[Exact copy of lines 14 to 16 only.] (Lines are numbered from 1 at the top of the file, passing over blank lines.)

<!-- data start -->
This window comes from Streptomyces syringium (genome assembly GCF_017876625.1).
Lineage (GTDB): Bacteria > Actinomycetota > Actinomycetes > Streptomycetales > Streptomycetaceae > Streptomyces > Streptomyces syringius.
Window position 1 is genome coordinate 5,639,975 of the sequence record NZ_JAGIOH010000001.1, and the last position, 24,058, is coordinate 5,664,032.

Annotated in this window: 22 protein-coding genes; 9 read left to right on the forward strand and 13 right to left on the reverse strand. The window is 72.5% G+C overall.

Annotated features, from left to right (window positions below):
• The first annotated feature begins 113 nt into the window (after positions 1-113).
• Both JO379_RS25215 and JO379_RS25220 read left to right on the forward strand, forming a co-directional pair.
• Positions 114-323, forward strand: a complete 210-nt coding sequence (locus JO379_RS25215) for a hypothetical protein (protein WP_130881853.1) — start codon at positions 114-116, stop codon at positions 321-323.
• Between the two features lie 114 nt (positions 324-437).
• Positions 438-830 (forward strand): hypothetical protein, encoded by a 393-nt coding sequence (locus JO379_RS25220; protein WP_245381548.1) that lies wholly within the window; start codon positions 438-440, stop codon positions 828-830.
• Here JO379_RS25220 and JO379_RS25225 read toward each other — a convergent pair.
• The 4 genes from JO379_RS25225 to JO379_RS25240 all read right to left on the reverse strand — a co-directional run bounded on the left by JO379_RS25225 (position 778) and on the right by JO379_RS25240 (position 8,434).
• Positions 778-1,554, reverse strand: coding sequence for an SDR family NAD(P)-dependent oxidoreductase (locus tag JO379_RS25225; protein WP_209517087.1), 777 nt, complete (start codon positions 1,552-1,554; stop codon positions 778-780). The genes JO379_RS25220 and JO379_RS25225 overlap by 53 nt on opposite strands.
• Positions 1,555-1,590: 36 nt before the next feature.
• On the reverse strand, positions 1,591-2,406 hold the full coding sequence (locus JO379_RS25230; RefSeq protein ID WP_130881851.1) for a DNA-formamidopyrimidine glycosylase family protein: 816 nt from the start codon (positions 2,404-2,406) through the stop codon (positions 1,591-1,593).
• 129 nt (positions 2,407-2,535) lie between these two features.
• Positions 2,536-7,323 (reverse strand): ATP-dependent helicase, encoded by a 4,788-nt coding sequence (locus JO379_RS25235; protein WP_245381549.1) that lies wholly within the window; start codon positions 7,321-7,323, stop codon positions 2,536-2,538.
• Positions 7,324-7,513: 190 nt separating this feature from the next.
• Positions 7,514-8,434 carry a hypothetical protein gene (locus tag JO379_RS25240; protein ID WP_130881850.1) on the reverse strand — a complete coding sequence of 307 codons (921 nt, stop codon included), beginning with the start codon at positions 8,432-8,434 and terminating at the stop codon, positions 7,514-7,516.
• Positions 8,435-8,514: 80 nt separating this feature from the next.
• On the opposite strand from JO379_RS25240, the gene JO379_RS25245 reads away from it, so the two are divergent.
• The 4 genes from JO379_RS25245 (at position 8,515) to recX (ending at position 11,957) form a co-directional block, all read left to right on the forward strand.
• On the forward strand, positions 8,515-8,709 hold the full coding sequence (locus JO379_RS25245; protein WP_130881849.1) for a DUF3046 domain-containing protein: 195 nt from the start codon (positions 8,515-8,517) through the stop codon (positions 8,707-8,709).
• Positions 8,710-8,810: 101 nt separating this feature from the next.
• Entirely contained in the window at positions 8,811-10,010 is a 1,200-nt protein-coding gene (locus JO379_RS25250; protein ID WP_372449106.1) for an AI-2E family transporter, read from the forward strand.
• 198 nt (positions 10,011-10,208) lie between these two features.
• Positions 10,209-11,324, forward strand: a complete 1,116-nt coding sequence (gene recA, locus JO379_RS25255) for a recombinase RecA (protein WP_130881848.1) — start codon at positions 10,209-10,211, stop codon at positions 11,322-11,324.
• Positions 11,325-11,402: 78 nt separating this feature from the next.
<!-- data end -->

• Positions 1,555-1,590: 36 nt before the next feature.
• On the reverse strand, positions 1,591-2,406 hold the full coding sequence (locus JO379_RS25230; RefSeq protein ID WP_130881851.1) for a DNA-formamidopyrimidine glycosylase family protein: 816 nt from the start codon (positions 2,404-2,406) through the stop codon (positions 1,591-1,593).
• 129 nt (positions 2,407-2,535) lie between these two features.